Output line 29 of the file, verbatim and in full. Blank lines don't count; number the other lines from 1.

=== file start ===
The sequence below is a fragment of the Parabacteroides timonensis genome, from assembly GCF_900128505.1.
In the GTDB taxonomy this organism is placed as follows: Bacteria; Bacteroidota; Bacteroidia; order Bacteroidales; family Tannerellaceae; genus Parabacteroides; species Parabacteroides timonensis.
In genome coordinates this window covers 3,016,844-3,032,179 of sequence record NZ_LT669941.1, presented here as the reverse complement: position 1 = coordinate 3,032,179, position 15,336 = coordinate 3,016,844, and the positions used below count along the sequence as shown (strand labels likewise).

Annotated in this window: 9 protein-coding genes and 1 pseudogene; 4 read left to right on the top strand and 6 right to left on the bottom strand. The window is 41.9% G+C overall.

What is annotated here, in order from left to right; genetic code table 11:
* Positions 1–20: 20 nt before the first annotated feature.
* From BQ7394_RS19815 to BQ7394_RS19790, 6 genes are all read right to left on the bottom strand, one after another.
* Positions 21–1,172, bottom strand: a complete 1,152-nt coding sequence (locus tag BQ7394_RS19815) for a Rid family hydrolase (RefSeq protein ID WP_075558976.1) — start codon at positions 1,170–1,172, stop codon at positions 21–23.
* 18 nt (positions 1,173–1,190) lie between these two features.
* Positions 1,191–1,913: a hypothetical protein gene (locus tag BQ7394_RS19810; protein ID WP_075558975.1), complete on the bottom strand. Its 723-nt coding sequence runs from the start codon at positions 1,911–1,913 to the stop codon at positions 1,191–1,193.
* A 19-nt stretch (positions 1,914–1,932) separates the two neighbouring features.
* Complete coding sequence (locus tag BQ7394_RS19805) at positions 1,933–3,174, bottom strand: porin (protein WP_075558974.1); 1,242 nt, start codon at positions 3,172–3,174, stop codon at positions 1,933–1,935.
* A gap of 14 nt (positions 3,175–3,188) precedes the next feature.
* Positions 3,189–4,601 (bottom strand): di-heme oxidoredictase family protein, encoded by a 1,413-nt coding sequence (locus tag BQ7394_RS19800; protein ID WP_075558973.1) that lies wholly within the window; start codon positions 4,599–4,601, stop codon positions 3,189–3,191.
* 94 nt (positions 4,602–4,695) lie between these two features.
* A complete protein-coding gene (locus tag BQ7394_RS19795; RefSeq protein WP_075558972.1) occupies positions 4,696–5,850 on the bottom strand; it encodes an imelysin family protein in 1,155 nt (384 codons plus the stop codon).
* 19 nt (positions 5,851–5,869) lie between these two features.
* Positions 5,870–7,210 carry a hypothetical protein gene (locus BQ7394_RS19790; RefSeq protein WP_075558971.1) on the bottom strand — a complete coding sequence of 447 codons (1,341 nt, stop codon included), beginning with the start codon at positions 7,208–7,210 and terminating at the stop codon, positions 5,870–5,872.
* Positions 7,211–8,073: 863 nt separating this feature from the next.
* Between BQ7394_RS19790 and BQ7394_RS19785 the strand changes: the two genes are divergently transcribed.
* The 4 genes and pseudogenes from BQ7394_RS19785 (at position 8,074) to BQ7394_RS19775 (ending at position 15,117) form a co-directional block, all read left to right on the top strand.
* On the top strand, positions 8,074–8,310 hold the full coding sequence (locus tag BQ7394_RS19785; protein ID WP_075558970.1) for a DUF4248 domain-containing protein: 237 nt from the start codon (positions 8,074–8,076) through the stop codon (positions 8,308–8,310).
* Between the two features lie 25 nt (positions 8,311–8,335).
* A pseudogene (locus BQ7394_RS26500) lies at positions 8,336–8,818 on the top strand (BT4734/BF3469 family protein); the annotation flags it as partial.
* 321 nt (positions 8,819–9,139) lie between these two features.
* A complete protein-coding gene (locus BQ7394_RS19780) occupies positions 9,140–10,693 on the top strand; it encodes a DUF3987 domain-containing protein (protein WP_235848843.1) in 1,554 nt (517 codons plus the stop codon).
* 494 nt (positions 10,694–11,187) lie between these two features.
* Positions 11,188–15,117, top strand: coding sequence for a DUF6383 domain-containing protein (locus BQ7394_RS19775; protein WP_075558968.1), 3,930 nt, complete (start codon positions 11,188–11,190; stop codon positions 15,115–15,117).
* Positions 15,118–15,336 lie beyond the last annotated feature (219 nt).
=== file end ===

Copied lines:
* Positions 15,118–15,336 lie beyond the last annotated feature (219 nt).